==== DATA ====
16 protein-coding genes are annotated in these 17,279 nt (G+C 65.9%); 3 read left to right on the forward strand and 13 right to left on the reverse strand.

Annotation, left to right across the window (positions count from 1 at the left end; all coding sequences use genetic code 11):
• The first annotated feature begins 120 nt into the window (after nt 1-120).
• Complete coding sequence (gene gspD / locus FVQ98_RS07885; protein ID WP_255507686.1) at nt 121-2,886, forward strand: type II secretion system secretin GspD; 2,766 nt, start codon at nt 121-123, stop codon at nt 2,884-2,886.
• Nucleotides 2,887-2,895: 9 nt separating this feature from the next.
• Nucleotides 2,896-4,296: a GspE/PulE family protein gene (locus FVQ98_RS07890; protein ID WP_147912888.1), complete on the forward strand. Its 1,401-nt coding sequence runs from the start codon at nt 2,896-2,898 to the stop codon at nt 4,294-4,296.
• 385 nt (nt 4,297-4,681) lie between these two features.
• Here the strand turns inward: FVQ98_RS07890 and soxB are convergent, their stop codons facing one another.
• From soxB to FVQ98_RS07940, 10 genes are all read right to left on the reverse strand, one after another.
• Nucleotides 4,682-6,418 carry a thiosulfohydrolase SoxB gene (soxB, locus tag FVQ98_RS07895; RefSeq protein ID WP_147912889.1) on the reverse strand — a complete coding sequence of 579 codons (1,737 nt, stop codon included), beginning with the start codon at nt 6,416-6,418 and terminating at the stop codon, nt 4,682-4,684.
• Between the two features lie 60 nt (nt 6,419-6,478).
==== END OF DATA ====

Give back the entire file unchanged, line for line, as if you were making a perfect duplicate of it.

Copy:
16 protein-coding genes are annotated in these 17,279 nt (G+C 65.9%); 3 read left to right on the forward strand and 13 right to left on the reverse strand.

Annotation, left to right across the window (positions count from 1 at the left end; all coding sequences use genetic code 11):
• The first annotated feature begins 120 nt into the window (after nt 1-120).
• Complete coding sequence (gene gspD / locus FVQ98_RS07885; protein ID WP_255507686.1) at nt 121-2,886, forward strand: type II secretion system secretin GspD; 2,766 nt, start codon at nt 121-123, stop codon at nt 2,884-2,886.
• Nucleotides 2,887-2,895: 9 nt separating this feature from the next.
• Nucleotides 2,896-4,296: a GspE/PulE family protein gene (locus FVQ98_RS07890; protein ID WP_147912888.1), complete on the forward strand. Its 1,401-nt coding sequence runs from the start codon at nt 2,896-2,898 to the stop codon at nt 4,294-4,296.
• 385 nt (nt 4,297-4,681) lie between these two features.
• Here the strand turns inward: FVQ98_RS07890 and soxB are convergent, their stop codons facing one another.
• From soxB to FVQ98_RS07940, 10 genes are all read right to left on the reverse strand, one after another.
• Nucleotides 4,682-6,418 carry a thiosulfohydrolase SoxB gene (soxB, locus tag FVQ98_RS07895; RefSeq protein ID WP_147912889.1) on the reverse strand — a complete coding sequence of 579 codons (1,737 nt, stop codon included), beginning with the start codon at nt 6,416-6,418 and terminating at the stop codon, nt 4,682-4,684.
• Between the two features lie 60 nt (nt 6,419-6,478).